Pop culture obsessives writing for the pop culture obsessed.
Pop culture obsessives writing for the pop culture obsessed.

Common fails to solve Chicago’s gun violence problem with his music

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Common has always had a problem staying on the right side of the line between “conscious” and preachy—even on his classic albums, he threatens to go from being concerned with social and political issues to letting them drain his music of any real vitality. Nobody’s Smiling—a Common record in 2014 about Chicago’s gun violence problem—falls deep into that trap, turning in a collection of mostly forgettable tracks that tries far too hard and has little to show for it.

It’s not as if Common doesn’t have a reason to care about the issue, though: The Common Ground Foundation has been working with the city’s youth since 2011, a few years before it became fashionable for large media outlets to treat the South Side like a zoo. But while a guy whose regular gig is on Hell On Wheels doesn’t need to be out on corners to make good music about the city, he does need to display a little lyrical imagination and passion in his songwriting, something that’s sorely lacking on the record’s generic street poetry.

As if to cover its bases, Nobody’s Smiling features several up-and-coming Windy City rappers who elevate individual songs, but have the overall effect of making Common the sad dad hanging around a college party. Besides, the younger artists have been doing what Common sets out to accomplish with this album—drill star Lil Herb, who appears on opener “The Neighborhood,” has already made a song this year that’s a thousand times more specific, powerful, and heartbreaking than anything on Nobody’s Smiling.

To be fair, this outing is a little farther out of Common’s comfort zone than his last album, 2011’s The Dreamer/The Believer, mostly thanks to frequent collaborator No I.D., whose work on the boards is much more interesting than his beats on that album. Several tracks aim for re-articulations of newer hip-hop trends, particularly the choppy, near-malevolent “Blak Majik,” though these waver somewhere between doing something novel and just piggybacking on whatever the kids are listening to. A half-hearted attempt at radio relevance on an album with so specific a focus is also the best explanation for the disappointing presence of Big Sean on tepid single “Diamonds.”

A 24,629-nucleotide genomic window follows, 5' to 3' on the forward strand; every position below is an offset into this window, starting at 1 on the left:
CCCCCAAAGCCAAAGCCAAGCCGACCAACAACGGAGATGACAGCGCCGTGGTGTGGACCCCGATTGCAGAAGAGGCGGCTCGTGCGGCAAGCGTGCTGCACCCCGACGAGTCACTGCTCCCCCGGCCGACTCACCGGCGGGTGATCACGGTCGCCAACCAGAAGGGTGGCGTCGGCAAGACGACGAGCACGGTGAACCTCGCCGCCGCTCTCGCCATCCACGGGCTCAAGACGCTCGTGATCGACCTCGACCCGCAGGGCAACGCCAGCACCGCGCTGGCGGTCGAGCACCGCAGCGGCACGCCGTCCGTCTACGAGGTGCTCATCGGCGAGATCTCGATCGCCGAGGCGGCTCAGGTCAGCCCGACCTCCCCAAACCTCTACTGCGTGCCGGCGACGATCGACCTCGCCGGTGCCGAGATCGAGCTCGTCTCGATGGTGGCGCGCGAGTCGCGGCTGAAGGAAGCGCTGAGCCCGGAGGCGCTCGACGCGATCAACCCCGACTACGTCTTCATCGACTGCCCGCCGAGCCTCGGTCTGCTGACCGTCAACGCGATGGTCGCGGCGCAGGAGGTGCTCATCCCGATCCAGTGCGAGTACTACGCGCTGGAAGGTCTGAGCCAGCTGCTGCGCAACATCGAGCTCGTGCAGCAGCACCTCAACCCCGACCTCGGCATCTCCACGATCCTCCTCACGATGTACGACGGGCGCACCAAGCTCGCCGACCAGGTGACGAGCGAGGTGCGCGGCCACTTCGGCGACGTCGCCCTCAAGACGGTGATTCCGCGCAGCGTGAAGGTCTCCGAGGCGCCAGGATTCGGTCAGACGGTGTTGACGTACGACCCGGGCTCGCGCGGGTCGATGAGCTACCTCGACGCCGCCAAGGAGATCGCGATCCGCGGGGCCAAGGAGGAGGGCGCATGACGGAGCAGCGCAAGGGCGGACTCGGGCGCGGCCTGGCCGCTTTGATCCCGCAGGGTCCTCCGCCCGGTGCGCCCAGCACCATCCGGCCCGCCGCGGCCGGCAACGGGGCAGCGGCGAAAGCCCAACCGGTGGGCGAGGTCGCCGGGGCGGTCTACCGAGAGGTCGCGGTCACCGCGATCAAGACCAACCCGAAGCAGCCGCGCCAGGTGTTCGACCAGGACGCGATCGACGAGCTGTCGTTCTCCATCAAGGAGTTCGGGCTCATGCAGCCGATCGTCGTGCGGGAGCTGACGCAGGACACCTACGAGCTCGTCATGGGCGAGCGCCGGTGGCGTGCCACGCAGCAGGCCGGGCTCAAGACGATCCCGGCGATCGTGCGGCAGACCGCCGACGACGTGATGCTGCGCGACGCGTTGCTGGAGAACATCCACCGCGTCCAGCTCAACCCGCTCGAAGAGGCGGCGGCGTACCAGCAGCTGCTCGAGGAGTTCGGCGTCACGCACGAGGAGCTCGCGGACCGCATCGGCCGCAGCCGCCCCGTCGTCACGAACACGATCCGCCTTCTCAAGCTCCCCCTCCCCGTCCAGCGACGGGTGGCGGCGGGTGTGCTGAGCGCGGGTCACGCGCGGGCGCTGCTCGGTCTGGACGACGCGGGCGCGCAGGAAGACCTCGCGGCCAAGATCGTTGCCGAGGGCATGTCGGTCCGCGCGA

The concluding tracks present a blueprint for what Nobody’s Smiling might have been. Lead single and standout “Kingdom” is the only song that sounds like, well, an actual song—Common and featured up-and-comer Vince Staples sound hungry, compelled by their surroundings to tell stories that stick. Closer “Rewind That,” which attempts to tell Common’s entire life story while paying tribute to his friend and collaborator J Dilla, gets its epic sweep almost entirely from No I.D.’s beat covering up for leaden, literal rhymes. It’s true that “Rewind That” doesn’t care about lyricism—Common just wants to write a five-minute memoir. But memoirs have to be engaging, and, like the rest of Nobody’s Smiling, “Rewind That” can’t hide behind its lofty ambitions to cover up for a bland center.